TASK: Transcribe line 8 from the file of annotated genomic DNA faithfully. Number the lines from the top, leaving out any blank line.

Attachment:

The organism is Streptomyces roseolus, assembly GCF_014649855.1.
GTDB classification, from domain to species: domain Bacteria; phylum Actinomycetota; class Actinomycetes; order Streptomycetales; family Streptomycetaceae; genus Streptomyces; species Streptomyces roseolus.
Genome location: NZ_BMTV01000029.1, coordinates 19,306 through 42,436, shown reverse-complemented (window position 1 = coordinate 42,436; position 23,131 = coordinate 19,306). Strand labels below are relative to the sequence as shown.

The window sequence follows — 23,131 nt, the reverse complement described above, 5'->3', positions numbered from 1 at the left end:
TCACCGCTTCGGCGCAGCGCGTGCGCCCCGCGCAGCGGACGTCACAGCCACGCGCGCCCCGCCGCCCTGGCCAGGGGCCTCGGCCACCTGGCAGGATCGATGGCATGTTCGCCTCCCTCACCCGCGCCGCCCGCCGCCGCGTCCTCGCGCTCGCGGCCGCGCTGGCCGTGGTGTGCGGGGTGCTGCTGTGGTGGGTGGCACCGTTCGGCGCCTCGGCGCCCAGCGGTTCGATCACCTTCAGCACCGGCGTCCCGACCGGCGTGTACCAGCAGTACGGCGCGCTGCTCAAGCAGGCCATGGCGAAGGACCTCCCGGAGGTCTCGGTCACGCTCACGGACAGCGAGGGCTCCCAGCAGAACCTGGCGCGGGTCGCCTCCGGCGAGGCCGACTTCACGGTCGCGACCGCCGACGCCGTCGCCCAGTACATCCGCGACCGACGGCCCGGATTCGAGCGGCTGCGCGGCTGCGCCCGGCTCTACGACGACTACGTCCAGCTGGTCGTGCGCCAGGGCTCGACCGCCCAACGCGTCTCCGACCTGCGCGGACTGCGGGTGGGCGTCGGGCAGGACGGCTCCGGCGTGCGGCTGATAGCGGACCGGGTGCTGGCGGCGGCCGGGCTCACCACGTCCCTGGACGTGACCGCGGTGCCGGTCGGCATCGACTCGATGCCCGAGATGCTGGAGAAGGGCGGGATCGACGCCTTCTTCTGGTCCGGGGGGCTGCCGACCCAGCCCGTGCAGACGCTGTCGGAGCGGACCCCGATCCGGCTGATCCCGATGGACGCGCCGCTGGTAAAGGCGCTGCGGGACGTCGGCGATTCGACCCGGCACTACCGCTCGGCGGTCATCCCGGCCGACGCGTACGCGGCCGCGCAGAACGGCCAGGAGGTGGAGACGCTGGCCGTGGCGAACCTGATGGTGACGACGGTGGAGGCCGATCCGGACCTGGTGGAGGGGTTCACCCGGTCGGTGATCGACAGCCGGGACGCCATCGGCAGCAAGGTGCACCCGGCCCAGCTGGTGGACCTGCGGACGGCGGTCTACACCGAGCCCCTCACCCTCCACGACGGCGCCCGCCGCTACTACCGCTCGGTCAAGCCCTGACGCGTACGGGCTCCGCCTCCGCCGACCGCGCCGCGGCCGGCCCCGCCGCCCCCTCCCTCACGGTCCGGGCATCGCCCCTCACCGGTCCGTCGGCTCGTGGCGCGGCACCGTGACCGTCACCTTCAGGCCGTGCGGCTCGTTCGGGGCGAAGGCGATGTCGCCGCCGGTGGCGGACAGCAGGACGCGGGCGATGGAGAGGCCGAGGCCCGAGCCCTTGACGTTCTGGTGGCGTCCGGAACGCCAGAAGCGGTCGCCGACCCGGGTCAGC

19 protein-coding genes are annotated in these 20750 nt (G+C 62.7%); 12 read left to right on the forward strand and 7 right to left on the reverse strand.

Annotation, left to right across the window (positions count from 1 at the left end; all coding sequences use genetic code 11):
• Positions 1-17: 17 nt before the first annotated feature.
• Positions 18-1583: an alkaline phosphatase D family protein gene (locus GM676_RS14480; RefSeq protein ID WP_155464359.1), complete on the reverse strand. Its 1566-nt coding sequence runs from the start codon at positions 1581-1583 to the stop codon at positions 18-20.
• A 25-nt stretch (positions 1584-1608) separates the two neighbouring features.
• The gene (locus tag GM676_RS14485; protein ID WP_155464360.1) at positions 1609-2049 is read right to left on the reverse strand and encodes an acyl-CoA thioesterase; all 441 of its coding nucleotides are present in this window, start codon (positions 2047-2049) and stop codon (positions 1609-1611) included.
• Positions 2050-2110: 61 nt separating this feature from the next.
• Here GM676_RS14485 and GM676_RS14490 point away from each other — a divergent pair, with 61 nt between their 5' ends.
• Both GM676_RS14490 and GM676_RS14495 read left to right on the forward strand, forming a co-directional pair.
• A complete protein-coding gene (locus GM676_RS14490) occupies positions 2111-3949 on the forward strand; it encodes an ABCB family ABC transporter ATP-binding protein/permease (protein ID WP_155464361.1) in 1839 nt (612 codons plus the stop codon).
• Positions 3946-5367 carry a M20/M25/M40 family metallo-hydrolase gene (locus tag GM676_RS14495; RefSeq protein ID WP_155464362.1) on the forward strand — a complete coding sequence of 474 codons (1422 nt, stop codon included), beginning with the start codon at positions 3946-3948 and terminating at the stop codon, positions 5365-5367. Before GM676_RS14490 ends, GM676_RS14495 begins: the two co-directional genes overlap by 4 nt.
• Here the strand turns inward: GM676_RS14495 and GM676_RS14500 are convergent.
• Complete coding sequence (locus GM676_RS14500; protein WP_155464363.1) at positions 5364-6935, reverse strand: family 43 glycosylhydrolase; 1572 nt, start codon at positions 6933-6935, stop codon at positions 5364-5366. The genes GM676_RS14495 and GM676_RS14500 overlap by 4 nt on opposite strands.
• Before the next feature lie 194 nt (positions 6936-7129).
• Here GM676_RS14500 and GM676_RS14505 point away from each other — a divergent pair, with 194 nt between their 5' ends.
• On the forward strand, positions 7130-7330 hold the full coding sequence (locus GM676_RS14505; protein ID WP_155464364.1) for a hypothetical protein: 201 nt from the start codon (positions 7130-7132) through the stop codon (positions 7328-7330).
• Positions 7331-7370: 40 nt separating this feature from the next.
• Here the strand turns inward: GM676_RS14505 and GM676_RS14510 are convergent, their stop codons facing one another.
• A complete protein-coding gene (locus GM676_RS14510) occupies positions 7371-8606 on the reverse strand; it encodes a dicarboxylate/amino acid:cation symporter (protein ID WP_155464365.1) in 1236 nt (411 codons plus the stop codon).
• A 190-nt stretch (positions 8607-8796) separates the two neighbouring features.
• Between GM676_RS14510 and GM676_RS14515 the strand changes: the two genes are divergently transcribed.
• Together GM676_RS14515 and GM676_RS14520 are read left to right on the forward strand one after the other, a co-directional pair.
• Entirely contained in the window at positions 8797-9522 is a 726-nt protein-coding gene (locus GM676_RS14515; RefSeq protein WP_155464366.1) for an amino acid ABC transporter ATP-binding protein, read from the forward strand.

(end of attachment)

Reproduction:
• Positions 1-17: 17 nt before the first annotated feature.